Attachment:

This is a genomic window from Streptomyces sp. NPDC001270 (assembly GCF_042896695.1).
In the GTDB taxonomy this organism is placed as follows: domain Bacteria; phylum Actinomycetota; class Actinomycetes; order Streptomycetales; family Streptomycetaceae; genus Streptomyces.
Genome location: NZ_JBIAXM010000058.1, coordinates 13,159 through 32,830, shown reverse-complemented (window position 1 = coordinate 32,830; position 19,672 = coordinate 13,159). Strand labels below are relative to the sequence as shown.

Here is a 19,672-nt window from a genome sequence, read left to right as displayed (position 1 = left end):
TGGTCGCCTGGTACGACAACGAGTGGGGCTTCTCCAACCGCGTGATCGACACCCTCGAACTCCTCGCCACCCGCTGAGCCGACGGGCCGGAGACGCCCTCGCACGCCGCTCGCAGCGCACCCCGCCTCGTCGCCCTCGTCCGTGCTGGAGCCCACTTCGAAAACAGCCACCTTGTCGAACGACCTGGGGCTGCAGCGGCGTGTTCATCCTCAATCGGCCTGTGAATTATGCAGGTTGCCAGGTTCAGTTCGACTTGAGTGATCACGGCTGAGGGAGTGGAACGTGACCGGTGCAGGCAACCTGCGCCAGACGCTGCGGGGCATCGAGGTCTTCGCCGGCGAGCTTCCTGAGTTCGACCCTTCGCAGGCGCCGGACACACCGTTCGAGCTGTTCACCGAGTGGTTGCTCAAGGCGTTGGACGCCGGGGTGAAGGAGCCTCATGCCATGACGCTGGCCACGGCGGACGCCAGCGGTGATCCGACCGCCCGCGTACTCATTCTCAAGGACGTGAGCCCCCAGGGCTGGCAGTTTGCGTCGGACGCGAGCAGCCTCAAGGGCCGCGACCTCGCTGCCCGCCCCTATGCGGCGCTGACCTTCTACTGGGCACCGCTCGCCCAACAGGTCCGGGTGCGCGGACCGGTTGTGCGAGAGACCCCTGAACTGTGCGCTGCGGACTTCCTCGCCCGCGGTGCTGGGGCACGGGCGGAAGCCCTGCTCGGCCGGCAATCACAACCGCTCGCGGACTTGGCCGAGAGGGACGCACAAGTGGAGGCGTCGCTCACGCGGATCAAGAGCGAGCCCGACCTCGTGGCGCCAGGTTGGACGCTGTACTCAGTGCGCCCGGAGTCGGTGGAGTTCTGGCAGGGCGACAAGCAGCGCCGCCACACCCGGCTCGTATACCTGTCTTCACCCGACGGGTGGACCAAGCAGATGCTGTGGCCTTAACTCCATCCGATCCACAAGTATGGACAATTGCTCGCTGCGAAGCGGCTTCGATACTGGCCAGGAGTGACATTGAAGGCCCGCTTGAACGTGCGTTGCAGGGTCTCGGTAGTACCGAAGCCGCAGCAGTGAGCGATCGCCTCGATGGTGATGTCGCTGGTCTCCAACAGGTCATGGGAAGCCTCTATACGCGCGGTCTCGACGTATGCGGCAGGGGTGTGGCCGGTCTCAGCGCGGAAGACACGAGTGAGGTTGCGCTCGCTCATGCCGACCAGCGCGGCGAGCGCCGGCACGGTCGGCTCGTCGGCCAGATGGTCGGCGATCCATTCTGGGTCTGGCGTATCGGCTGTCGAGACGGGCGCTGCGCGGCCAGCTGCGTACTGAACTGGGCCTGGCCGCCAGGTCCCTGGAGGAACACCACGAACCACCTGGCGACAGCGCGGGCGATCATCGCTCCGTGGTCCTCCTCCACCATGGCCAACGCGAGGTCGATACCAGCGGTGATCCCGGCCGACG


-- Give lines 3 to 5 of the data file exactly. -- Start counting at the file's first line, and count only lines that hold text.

Genome location: NZ_JBIAXM010000058.1, coordinates 13,159 through 32,830, shown reverse-complemented (window position 1 = coordinate 32,830; position 19,672 = coordinate 13,159). Strand labels below are relative to the sequence as shown.

Here is a 19,672-nt window from a genome sequence, read left to right as displayed (position 1 = left end):
TGGTCGCCTGGTACGACAACGAGTGGGGCTTCTCCAACCGCGTGATCGACACCCTCGAACTCCTCGCCACCCGCTGAGCCGACGGGCCGGAGACGCCCTCGCACGCCGCTCGCAGCGCACCCCGCCTCGTCGCCCTCGTCCGTGCTGGAGCCCACTTCGAAAACAGCCACCTTGTCGAACGACCTGGGGCTGCAGCGGCGTGTTCATCCTCAATCGGCCTGTGAATTATGCAGGTTGCCAGGTTCAGTTCGACTTGAGTGATCACGGCTGAGGGAGTGGAACGTGACCGGTGCAGGCAACCTGCGCCAGACGCTGCGGGGCATCGAGGTCTTCGCCGGCGAGCTTCCTGAGTTCGACCCTTCGCAGGCGCCGGACACACCGTTCGAGCTGTTCACCGAGTGGTTGCTCAAGGCGTTGGACGCCGGGGTGAAGGAGCCTCATGCCATGACGCTGGCCACGGCGGACGCCAGCGGTGATCCGACCGCCCGCGTACTCATTCTCAAGGACGTGAGCCCCCAGGGCTGGCAGTTTGCGTCGGACGCGAGCAGCCTCAAGGGCCGCGACCTCGCTGCCCGCCCCTATGCGGCGCTGACCTTCTACTGGGCACCGCTCGCCCAACAGGTCCGGGTGCGCGGACCGGTTGTGCGAGAGACCCCTGAACTGTGCGCTGCGGACTTCCTCGCCCGCGGTGCTGGGGCACGGGCGGAAGCCCTGCTCGGCCGGCAATCACAACCGCTCGCGGACTTGGCCGAGAGGGACGCACAAGTGGAGGCGTCGCTCACGCGGATCAAGAGCGAGCCCGACCTCGTGGCGCCAGGTTGGACGCTGTACTCAGTGCGCCCGGAGTCGGTGGAGTTCTGGCAGGGCGACAAGCAGCGCCGCCACACCCGGCTCGTATACCTGTCTTCACCCGACGGGTGGACCAAGCAGATGCTGTGGCCTTAACTCCATCCGATCCACAAGTATGGACAATTGCTCGCTGCGAAGCGGCTTCGATACTGGCCAGGAGTGACATTGAAGGCCCGCTTGAACGTGCGTTGCAGGGTCTCGGTAGTACCGAAGCCGCAGCAGTGAGCGATCGCCTCGATGGTGATGTCGCTGGTCTCCAACAGGTCATGGGAAGCCTCTATACGCGCGGTCTCGACGTATGCGGCAGGGGTGTGGCCGGTCTCAGCGCGGAAGACACGAGTGAGGTTGCGCTCGCTCATGCCGACCAGCGCGGCGAGCGCCGGCACGGTCGGCTCGTCGGCCAGATGGTCGGCGATCCATTCTGGGTCTGGCGTATCGGCTGTCGAGACGGGCGCTGCGCGGCCAGCTGCGTACTGAACTGGGCCTGGCCGCCAGGTCCCTGGAGGAACACCACGAACCACCTGGCGACAGCGCGGGCGATCATCGCTCCGTGGTCCTCCTCCACCATGGCCAACGCGAGGTCGATACCAGCGGTGATCCCGGCCGACG